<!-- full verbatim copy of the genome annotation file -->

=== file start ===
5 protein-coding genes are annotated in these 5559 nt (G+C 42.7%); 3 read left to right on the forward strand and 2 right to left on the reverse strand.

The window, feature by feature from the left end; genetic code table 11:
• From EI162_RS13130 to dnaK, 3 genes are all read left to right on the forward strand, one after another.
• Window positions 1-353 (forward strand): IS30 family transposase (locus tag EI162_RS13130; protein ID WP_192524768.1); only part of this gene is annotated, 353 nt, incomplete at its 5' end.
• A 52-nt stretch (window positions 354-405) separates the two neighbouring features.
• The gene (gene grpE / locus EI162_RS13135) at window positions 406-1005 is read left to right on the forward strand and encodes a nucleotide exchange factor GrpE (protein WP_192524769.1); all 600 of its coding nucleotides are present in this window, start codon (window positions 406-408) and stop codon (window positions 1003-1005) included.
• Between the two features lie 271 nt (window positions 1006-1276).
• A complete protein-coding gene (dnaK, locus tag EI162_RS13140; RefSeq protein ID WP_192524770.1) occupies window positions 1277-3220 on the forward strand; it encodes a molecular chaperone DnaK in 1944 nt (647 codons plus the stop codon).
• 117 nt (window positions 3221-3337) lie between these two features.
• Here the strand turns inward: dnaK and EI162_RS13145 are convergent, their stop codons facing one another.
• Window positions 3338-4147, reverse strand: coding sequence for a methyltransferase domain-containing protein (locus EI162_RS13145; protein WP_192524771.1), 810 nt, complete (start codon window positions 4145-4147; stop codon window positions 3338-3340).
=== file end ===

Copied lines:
5 protein-coding genes are annotated in these 5559 nt (G+C 42.7%); 3 read left to right on the forward strand and 2 right to left on the reverse strand.

The window, feature by feature from the left end; genetic code table 11:
• From EI162_RS13130 to dnaK, 3 genes are all read left to right on the forward strand, one after another.
• Window positions 1-353 (forward strand): IS30 family transposase (locus tag EI162_RS13130; protein ID WP_192524768.1); only part of this gene is annotated, 353 nt, incomplete at its 5' end.
• A 52-nt stretch (window positions 354-405) separates the two neighbouring features.
• The gene (gene grpE / locus EI162_RS13135) at window positions 406-1005 is read left to right on the forward strand and encodes a nucleotide exchange factor GrpE (protein WP_192524769.1); all 600 of its coding nucleotides are present in this window, start codon (window positions 406-408) and stop codon (window positions 1003-1005) included.
• Between the two features lie 271 nt (window positions 1006-1276).
• A complete protein-coding gene (dnaK, locus tag EI162_RS13140; RefSeq protein ID WP_192524770.1) occupies window positions 1277-3220 on the forward strand; it encodes a molecular chaperone DnaK in 1944 nt (647 codons plus the stop codon).
• 117 nt (window positions 3221-3337) lie between these two features.
• Here the strand turns inward: dnaK and EI162_RS13145 are convergent, their stop codons facing one another.
• Window positions 3338-4147, reverse strand: coding sequence for a methyltransferase domain-containing protein (locus EI162_RS13145; protein WP_192524771.1), 810 nt, complete (start codon window positions 4145-4147; stop codon window positions 3338-3340).